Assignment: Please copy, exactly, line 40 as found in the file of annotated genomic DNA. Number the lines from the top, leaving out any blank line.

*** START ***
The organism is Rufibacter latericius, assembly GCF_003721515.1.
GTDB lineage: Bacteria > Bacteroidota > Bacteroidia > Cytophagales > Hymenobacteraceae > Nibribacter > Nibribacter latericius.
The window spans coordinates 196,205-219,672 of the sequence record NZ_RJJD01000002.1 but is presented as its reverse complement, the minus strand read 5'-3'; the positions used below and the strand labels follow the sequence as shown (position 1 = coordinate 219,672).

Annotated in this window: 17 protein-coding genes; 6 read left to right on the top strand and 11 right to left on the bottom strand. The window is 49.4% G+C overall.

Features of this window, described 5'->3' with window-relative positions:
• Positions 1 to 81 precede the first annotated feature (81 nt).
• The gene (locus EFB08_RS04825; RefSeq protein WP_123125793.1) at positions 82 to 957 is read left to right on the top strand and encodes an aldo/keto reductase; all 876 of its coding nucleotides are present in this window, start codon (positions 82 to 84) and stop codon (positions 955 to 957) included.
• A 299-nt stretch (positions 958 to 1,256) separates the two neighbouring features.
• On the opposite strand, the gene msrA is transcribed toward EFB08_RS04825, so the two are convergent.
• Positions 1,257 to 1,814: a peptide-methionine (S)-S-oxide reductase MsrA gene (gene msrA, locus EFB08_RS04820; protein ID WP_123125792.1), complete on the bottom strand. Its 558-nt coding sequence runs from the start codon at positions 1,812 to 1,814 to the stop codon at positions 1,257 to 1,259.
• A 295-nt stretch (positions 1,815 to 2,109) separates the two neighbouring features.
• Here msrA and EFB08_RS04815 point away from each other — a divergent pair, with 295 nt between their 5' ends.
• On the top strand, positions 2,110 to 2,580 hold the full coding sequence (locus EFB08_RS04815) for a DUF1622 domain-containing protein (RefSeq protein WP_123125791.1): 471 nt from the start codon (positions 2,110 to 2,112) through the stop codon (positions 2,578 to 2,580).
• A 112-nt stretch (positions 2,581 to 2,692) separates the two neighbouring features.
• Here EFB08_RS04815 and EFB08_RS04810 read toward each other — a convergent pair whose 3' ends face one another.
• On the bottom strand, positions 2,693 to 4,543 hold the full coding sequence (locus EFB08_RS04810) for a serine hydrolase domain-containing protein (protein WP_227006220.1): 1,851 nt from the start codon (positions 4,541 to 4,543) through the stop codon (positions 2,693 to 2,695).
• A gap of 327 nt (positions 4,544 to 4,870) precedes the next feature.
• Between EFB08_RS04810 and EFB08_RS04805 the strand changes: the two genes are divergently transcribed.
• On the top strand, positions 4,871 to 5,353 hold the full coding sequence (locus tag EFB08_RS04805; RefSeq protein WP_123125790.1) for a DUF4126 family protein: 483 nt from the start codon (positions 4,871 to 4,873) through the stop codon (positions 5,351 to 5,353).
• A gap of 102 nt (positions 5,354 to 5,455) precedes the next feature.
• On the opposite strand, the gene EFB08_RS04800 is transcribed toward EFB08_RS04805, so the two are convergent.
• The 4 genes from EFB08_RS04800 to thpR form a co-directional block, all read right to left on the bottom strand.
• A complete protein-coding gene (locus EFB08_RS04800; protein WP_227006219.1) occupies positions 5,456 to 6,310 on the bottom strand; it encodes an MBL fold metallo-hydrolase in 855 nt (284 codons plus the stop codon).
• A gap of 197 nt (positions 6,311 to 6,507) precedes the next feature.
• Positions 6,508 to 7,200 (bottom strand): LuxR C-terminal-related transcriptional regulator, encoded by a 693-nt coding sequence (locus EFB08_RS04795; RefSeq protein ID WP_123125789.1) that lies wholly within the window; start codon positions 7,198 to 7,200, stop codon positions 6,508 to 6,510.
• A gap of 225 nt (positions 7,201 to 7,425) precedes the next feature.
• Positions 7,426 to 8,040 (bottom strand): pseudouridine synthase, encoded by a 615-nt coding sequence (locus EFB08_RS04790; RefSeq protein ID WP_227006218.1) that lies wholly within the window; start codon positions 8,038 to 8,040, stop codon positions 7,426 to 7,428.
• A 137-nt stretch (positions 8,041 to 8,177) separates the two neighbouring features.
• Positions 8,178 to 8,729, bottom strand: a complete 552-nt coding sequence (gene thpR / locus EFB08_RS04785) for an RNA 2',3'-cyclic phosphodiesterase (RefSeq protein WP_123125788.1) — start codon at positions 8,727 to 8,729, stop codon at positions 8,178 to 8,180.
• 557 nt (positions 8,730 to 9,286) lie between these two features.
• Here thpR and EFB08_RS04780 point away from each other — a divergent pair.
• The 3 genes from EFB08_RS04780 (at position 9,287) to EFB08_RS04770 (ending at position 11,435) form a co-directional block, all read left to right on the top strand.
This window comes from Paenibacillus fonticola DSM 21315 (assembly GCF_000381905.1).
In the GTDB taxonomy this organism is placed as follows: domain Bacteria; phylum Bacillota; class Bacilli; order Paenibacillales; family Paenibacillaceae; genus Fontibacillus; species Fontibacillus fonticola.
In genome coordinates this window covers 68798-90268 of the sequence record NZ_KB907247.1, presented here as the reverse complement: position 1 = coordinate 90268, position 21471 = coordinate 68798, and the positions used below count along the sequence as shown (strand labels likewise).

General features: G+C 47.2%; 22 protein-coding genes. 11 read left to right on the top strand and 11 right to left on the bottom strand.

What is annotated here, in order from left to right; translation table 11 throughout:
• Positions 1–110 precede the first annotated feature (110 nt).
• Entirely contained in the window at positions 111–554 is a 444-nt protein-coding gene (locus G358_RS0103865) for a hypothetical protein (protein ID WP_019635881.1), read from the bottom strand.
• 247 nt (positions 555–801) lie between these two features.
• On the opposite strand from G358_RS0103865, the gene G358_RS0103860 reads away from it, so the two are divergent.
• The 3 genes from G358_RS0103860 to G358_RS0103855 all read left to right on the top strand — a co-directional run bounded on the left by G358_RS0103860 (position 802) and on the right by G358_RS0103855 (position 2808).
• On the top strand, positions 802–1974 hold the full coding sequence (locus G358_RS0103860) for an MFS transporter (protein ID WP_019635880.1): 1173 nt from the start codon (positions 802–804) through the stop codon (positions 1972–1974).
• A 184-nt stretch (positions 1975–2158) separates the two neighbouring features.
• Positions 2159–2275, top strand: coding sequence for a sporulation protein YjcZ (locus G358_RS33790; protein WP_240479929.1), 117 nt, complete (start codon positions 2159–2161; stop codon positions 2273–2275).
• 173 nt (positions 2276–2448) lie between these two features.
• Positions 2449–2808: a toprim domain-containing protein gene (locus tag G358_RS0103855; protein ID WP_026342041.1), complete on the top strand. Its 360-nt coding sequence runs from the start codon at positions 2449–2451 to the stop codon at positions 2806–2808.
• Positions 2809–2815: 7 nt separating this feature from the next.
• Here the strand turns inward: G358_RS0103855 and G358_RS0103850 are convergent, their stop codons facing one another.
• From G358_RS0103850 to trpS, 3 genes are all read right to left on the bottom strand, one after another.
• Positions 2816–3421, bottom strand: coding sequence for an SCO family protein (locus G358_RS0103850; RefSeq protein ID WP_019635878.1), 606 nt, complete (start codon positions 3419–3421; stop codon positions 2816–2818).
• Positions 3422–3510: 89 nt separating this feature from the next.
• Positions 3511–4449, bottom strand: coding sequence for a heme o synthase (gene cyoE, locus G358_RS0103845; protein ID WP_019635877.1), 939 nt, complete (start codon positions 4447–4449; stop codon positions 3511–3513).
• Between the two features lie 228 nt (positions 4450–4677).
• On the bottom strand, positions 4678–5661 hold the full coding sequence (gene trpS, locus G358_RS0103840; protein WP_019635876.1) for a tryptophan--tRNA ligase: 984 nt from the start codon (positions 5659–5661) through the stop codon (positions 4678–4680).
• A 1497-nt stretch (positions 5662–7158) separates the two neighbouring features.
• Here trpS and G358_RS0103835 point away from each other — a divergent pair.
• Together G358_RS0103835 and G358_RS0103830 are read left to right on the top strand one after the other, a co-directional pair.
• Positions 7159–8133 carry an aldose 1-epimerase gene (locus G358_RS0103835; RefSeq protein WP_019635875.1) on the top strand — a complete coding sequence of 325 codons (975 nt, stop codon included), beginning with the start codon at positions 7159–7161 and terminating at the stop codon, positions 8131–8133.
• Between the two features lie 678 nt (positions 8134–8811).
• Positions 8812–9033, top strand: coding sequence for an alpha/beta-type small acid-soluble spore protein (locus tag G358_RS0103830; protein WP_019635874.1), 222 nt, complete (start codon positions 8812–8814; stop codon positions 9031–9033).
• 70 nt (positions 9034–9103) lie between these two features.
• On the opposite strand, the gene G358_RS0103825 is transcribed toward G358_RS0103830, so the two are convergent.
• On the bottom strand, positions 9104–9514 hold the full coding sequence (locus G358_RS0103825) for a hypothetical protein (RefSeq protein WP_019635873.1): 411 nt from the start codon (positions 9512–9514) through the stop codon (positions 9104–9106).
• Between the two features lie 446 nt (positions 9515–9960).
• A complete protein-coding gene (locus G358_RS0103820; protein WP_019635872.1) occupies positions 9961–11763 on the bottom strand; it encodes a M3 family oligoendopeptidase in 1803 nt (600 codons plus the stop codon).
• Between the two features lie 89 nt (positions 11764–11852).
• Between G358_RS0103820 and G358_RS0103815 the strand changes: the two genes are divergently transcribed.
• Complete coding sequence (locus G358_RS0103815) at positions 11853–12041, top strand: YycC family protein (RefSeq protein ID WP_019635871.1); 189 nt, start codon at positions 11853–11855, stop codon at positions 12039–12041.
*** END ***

• 247 nt (positions 555–801) lie between these two features.